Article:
Regulators close two more banks; 55 failures so far this year

Regulators on Friday shut down small banks in Georgia and South Dakota, boosting to 55 the number of federally insured banks to fail this year.

The Federal Deposit Insurance Corp. was appointed receiver of the two banks: First Piedmont Bank, based in Winder, Ga., which had about $115 million in assets and $109 million in deposits as of July 6; and BankFirst, based in Sioux Falls, S.D., with around $275 million in assets and $254 million in deposits as of April 30.

The FDIC said all of First Piedmont's deposits will be assumed by First American Bank and Trust of Athens, Ga., which also agreed to buy about $111 million of its assets. Alerus Financial, based in Grand Forks, N.D., agreed to assume all of the deposits of BankFirst as well as $72 million in assets.

First Piedmont's two offices will reopen Monday as First American branches.

BankFirst's two offices also will reopen Monday. Alerus will operate the Sioux Falls office as a branch of First Dakota National Bank of Yankton, S.D. BankFirst's office in Minneapolis will be operated as a branch of Alerus.

With First Piedmont, 15 Georgia banks have failed since the beginning of 2008, more than in any other state. Most of the failures have involved banks in the Atlanta area, where the collapse of the real estate market brought economic dislocation.

Until Friday, however, no federally insured bank had been closed in South Dakota since 1992, when First Federal Savings Bank of South Dakota, based in Rapid City, was shut down during the savings and loan crisis.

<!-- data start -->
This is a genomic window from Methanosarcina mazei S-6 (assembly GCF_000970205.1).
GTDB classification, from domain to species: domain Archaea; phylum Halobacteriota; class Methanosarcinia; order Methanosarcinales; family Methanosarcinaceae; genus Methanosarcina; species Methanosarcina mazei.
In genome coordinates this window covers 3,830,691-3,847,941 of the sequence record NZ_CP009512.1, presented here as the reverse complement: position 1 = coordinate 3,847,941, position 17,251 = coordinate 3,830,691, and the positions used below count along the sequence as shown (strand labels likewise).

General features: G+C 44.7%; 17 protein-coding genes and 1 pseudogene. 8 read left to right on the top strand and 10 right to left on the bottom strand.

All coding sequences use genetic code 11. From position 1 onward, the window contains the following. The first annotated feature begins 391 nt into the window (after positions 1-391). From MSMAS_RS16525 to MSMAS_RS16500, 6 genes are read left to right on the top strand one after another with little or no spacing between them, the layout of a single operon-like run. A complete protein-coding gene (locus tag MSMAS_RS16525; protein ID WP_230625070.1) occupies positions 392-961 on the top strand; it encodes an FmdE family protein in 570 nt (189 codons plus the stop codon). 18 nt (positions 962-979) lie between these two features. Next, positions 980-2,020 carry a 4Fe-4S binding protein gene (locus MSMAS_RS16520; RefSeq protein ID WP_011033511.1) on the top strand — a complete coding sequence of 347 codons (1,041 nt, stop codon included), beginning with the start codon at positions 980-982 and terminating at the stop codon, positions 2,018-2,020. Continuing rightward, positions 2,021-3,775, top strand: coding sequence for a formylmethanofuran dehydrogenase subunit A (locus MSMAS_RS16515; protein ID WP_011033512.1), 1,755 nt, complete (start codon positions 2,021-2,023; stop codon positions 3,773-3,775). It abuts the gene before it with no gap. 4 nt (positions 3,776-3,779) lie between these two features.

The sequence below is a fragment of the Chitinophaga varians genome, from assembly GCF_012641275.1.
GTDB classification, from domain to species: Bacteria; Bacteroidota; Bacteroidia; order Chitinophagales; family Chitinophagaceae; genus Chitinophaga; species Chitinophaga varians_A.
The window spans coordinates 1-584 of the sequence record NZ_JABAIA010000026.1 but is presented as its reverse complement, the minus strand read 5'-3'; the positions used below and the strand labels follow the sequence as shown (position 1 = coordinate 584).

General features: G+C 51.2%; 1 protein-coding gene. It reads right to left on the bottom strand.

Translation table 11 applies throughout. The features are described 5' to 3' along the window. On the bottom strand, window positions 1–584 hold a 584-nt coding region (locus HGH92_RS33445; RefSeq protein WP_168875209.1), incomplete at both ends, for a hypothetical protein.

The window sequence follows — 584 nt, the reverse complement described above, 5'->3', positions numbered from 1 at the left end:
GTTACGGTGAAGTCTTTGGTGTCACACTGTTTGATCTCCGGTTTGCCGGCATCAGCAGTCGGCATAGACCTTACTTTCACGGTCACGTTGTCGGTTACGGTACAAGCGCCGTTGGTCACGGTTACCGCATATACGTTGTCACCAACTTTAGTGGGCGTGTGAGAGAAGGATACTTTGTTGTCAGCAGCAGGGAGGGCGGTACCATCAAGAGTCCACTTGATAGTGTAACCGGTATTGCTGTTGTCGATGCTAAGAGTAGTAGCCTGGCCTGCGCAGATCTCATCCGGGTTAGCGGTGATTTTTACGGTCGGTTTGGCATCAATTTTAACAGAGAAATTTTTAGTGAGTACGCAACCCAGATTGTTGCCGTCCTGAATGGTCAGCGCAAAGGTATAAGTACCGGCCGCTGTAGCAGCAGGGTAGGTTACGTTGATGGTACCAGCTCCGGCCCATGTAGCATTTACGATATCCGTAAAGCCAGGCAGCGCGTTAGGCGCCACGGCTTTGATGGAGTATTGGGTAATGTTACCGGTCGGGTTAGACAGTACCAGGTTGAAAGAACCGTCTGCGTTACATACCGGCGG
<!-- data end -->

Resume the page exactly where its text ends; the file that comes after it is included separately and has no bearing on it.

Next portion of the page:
The 55 bank failures nationwide this year compare with 25 last year and three in 2007.

The FDIC estimates that the cost to the deposit insurance fund from the failure of First Piedmont Bank will be $29 million. The cost to the fund from BankFirst's failure is estimated at $91 million.

As the economy has soured — with unemployment rising, home prices tumbling and loan defaults soaring — bank failures have cascaded and sapped billions out of the deposit insurance fund. It now stands at its lowest level since 1993, $13 billion as of the first quarter.

While losses on home mortgages may be leveling off, delinquencies on commercial real estate loans remain a hot spot of potential trouble, FDIC officials say. If the recession deepens, defaults on the high-risk loans could spike. Many regional banks hold large numbers of them.

The Treasury Department has launched a program in which financial firms will buy as much as $40 billion worth of banks' soured, mortgage-linked investments. That amount is far below the potential $1 trillion in assets that the government originally hoped to take off the banks' books through the program and another that would have targeted bad loans.

The problem assets helped spark the financial crisis as they lost value and banks became unable to sell them. They have been weighing down banks' balance sheets — one reason the industry has had trouble providing the credit necessary to support an economic recovery.

The number of banks on the FDIC's list of problem institutions leaped to 305 in the first quarter — the highest number since 1994 during the savings and loan crisis — from 252 in the fourth quarter. The FDIC expects U.S. bank failures to cost the insurance fund around $70 billion through 2013.

The closing in May of struggling Florida thrift BankUnited FSB is expected to cost the insurance fund $4.9 billion, the second-largest hit since the financial crisis began. The costliest was the July 2008 seizure of big California lender IndyMac Bank, on which the insurance fund is estimated to have lost $10.7 billion.

The largest U.S. bank failure ever also came last year: Seattle-based thrift Washington Mutual fell in September, with about $307 billion in assets. It was acquired by JPMorgan Chase for $1.9 billion in a deal brokered by the FDIC.

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